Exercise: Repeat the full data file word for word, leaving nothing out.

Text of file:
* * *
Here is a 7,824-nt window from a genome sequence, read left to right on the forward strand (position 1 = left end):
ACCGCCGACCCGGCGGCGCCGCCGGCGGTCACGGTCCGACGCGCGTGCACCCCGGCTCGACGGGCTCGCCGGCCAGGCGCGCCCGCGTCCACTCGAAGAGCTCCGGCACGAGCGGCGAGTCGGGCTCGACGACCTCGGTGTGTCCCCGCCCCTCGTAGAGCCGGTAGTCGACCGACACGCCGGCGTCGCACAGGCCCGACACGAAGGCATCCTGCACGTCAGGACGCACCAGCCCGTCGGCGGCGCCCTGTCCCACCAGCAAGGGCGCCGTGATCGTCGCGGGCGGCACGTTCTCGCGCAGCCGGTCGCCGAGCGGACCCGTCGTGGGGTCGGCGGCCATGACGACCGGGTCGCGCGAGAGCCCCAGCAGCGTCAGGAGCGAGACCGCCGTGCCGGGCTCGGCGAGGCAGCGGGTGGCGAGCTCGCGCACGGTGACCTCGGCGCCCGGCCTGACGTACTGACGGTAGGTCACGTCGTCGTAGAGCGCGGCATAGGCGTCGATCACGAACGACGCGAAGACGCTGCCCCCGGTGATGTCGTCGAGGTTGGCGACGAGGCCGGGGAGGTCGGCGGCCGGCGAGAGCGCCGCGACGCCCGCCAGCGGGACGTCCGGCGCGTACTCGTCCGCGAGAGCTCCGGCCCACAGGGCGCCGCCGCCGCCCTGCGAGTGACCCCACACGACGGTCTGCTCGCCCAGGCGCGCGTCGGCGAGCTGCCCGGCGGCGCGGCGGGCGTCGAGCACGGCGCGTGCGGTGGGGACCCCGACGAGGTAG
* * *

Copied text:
Here is a 7,824-nt window from a genome sequence, read left to right on the forward strand (position 1 = left end):
ACCGCCGACCCGGCGGCGCCGCCGGCGGTCACGGTCCGACGCGCGTGCACCCCGGCTCGACGGGCTCGCCGGCCAGGCGCGCCCGCGTCCACTCGAAGAGCTCCGGCACGAGCGGCGAGTCGGGCTCGACGACCTCGGTGTGTCCCCGCCCCTCGTAGAGCCGGTAGTCGACCGACACGCCGGCGTCGCACAGGCCCGACACGAAGGCATCCTGCACGTCAGGACGCACCAGCCCGTCGGCGGCGCCCTGTCCCACCAGCAAGGGCGCCGTGATCGTCGCGGGCGGCACGTTCTCGCGCAGCCGGTCGCCGAGCGGACCCGTCGTGGGGTCGGCGGCCATGACGACCGGGTCGCGCGAGAGCCCCAGCAGCGTCAGGAGCGAGACCGCCGTGCCGGGCTCGGCGAGGCAGCGGGTGGCGAGCTCGCGCACGGTGACCTCGGCGCCCGGCCTGACGTACTGACGGTAGGTCACGTCGTCGTAGAGCGCGGCATAGGCGTCGATCACGAACGACGCGAAGACGCTGCCCCCGGTGATGTCGTCGAGGTTGGCGACGAGGCCGGGGAGGTCGGCGGCCGGCGAGAGCGCCGCGACGCCCGCCAGCGGGACGTCCGGCGCGTACTCGTCCGCGAGAGCTCCGGCCCACAGGGCGCCGCCGCCGCCCTGCGAGTGACCCCACACGACGGTCTGCTCGCCCAGGCGCGCGTCGGCGAGCTGCCCGGCGGCGCGGCGGGCGTCGAGCACGGCGCGTGCGGTGGGGACCCCGACGAGGTAG